New planning framework’s flexibility can benefit rural Scotland, says SLE
Rural-focused provisions within the latest draft of the National Planning Framework 4 (NPF4) have been given a cautious welcome by rural business organisation, Scottish Land & Estates (SLE).
The revised NPF4, which sets out sustainable policies against which planning applications would be assessed for the next decade, was tabled in the Scottish Parliament this week.
The approach contained within NPF4 includes:
- A shift towards more presumption in favour of rural development, especially to support fragile communities, rural businesses and the environment
- Greater flexibility around rural development
- An emphasis on the planning system facilitating community led resilience and wealth building
- Favourable planning conditions for digital infrastructure in areas with no or low connectivity capacity.
Sarah Madden, policy advisor (Rural Communities) at Scottish Land & Estates, said: “Planning policy has a significant impact on the social, economic and environmental resilience of communities and for many years we have said that reform was needed to provide greater flexibility for development in rural Scotland.
“We are pleased that the framework indicates a move in that direction, with a better understanding that a one size fits all approach for both urban and rural areas simply does not work.
“There is a shift towards greater presumption in favour for development and if implemented, it can help with the growth of the rural economy in future years. The recognition of the planning system’s role in facilitating community led resilience and wealth building is also very welcome.”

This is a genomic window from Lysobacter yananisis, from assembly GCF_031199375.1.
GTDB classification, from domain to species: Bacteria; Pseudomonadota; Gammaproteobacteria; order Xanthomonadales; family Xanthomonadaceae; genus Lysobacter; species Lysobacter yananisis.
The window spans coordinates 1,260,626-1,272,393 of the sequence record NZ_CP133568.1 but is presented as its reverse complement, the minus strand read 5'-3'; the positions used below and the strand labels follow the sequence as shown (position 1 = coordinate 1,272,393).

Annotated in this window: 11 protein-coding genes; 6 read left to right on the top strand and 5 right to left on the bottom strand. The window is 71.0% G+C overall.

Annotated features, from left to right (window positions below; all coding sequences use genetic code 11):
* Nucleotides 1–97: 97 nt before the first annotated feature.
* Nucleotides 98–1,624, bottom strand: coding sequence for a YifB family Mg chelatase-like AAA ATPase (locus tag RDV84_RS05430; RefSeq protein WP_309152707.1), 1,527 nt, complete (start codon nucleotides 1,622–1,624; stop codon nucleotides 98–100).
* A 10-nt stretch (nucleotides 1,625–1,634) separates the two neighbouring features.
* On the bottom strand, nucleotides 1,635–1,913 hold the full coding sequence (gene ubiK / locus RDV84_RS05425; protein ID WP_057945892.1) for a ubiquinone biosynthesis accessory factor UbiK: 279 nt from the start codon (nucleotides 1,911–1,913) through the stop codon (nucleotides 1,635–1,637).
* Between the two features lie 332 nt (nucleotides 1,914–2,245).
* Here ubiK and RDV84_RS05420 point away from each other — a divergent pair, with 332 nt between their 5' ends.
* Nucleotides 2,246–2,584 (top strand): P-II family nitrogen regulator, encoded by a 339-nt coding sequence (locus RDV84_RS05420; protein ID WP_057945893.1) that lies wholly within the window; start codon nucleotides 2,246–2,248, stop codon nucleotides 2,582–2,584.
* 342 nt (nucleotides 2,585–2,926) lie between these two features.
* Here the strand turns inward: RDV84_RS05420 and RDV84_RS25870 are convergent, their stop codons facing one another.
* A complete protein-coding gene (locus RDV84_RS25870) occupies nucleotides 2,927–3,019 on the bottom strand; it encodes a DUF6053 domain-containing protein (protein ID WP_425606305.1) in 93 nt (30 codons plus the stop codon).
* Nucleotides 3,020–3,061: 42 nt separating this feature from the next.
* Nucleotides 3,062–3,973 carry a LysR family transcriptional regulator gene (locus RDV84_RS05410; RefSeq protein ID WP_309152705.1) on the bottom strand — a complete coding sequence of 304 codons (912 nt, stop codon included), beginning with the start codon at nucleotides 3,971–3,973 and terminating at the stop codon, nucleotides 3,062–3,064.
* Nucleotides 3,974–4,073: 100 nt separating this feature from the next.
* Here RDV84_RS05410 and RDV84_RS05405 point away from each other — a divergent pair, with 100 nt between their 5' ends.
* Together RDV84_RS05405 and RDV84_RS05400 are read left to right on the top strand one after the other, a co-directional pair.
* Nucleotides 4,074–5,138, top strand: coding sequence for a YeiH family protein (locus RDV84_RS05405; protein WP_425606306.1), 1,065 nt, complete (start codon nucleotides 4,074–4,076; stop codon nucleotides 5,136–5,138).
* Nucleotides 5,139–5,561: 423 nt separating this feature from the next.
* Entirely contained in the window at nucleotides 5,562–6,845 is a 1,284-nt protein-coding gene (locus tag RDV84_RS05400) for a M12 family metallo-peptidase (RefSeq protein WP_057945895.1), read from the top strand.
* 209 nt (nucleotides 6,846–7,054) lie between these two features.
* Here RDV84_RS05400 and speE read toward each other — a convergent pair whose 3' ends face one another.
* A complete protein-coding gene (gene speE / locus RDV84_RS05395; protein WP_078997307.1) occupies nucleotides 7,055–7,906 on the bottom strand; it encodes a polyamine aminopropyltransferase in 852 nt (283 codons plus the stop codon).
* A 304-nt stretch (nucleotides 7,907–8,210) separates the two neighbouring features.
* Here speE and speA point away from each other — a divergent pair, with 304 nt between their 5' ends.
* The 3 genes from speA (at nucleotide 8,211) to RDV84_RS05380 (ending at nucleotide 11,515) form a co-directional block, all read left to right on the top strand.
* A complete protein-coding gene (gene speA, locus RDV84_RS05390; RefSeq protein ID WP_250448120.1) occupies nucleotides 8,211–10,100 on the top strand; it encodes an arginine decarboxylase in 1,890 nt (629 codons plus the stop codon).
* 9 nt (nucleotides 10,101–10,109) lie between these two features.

She added: “Creating and achieving locally owned visions and goals for development is particularly important for rural communities who know what their areas need to prosper. Unlocking the planning system is one of the best ways to give people the tools they need to meet such aspirations.
“Similar objectives around community led resilience have also been set out in the land reform consultation but the NPF4 approach is a more sensible and cooperative route forward.”
Ms Madden concluded: “We are also glad that the need for integrated land use, balancing essential development to support fragile communities and rural businesses alongside the necessity to maintain quality agricultural land, peatland and wild land, has been acknowledged.
“What is crucial now is how the high level principles outlined in the framework are interpreted and implemented in practice and this is something we will monitor as we move forward.”